properties and requirements . Some hurdles to developing environmental impact and cost models are: a) there is a lack of both hard test data and past experience, b) new and different technologies are integrated with unknown effects, and c) designs are incomplete and evolving at the stage where the largest reduction in environmental impact and cost can be made. In addition, the world’ environmental processing capabilities are s largely uncertain. Hence, the following two questions still remain largely unanswered: • What is the cost associated with pursuing environmentally benign products and processes? • Which aspects of both the product and process design have the largest influence on these costs? In this paper, we present a method for developing cost models which aid designers in answering these and similar questions in the context of designing for the life-cycle. The core of our method is the combined use of Activity-Based Costing and uncertainty. Several costing approaches have appeared in the literature in the context of designing environmentally benign products and processes. However, when it comes to assessing costs to lifecycle and ecological issues, Activity-Based Costing (ABC) is gaining ground rapidly on conventional costing systems [2-5] . Based on our review of relevant life-cycle costing approaches, we believe that emerging Activity-Based Costing approach has the best potential for efficient and effective cost assessments in the context of designing for the life-cycle  . In this paper, we extend the work presented in  by including the following issues: • The uncertainty associated with the...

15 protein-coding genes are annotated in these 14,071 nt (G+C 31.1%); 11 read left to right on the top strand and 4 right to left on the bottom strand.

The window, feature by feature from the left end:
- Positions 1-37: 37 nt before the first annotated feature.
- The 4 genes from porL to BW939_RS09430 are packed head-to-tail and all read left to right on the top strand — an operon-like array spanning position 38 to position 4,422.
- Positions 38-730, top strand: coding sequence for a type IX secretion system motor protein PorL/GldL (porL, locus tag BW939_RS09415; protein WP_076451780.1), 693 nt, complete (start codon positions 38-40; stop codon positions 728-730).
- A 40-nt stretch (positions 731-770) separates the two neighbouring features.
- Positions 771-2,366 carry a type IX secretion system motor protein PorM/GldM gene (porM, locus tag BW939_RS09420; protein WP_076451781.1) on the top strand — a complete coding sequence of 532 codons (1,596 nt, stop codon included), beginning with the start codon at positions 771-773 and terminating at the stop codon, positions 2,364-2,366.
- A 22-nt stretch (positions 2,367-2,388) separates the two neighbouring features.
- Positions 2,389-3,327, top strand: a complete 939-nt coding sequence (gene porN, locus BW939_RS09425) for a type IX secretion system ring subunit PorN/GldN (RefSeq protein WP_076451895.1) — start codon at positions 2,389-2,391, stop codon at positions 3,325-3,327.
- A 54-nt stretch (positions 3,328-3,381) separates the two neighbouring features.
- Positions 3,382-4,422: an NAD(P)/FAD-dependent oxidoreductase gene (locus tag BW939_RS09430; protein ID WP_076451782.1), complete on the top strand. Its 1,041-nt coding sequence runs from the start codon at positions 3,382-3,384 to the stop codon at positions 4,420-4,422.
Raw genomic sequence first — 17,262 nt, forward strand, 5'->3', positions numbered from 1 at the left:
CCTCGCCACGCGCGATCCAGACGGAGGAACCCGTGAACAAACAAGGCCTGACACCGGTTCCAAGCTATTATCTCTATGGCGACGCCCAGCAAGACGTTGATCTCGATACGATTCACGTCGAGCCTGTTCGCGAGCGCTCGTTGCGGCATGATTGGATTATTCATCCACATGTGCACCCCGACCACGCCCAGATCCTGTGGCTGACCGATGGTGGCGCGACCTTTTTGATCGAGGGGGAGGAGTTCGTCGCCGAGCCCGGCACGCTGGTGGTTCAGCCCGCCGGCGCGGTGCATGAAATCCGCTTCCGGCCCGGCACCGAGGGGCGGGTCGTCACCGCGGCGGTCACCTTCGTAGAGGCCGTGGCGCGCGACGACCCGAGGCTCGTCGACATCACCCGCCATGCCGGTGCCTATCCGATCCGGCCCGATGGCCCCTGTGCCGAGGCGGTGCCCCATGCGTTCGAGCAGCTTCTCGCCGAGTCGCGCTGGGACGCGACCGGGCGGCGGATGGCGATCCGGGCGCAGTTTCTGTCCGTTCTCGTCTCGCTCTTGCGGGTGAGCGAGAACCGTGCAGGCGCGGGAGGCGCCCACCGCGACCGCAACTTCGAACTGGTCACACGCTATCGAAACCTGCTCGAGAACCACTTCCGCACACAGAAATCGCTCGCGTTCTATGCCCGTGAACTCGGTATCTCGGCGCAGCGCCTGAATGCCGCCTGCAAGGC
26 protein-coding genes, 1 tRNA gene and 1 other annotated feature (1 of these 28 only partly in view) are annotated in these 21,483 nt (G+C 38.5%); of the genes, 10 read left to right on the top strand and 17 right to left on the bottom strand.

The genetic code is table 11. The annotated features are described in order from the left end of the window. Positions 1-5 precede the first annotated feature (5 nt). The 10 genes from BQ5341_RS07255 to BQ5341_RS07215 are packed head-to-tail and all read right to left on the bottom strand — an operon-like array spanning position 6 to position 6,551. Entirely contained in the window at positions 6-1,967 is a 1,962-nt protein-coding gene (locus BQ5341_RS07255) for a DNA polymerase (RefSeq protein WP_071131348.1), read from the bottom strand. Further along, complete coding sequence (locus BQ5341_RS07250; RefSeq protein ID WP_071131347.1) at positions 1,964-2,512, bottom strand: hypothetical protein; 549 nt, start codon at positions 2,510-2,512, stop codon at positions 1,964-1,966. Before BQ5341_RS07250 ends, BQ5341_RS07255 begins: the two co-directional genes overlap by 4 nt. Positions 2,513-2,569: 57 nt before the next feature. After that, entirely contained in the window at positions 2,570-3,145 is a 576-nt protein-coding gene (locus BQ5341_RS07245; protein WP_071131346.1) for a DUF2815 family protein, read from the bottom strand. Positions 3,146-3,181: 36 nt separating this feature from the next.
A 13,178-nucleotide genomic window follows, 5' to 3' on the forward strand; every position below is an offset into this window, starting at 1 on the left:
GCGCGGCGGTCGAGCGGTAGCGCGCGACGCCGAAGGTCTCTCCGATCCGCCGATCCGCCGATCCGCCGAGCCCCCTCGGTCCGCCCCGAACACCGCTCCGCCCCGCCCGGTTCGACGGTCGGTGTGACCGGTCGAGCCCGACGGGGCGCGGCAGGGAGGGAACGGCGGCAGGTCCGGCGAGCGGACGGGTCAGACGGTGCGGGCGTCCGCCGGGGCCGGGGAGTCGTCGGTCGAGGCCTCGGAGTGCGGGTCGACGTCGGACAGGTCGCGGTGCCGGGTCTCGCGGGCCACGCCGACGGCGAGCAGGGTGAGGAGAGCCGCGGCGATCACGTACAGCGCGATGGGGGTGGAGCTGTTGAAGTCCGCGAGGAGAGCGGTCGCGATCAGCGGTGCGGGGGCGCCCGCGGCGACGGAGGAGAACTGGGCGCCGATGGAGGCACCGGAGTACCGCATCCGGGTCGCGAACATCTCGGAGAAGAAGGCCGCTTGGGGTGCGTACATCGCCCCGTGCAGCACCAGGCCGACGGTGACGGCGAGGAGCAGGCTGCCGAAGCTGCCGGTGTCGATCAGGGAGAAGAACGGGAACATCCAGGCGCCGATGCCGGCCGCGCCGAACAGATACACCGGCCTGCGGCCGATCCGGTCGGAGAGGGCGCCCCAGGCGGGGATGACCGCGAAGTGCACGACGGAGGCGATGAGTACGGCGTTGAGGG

...Activity-basedcosting in restaurants
Interest in cost and management accounting practices in the restaurant industry is
rising (Raab et al., 2009; Annaraud et al., 2008). Pavesic (1985) has initiated research in pricing and cost accounting for restaurants, introducing the concept of profit factor
(PF) in menu engineering (ME). Prior studies, such as the one presented in Chan and
Au (1998) investigate the implications of not incorporating overhead costs in
menu-item profitability analyses in restaurants in Hong Kong. Since then, a number of
researchers have examined the application of contemporary cost and management
accounting techniques, and particularly activity-basedcosting (ABC) in a restaurant
environment (Raab et al., 2004).
ABC is a cost accounting methodology that aims to allocate overhead costs
effectively. ABC traces costs by using resource and activity cost drivers that reveal
activities and objects consumption patterns on the basis of a cause and effect
relationship. In an ABC, model cost drivers are used to establish a transitional mapping between resources, activities and cost objects. The identification and selection of appropriate and accurate cost drivers is one of the most difficult tasks in ABC models (Cobb et al., 1992). As this survey showed, most companies find it difficult to translate theory...
A Discussion on Activity-BasedCosting
ACC-532 Graduate Paper
A Discussion on Activity-BasedCosting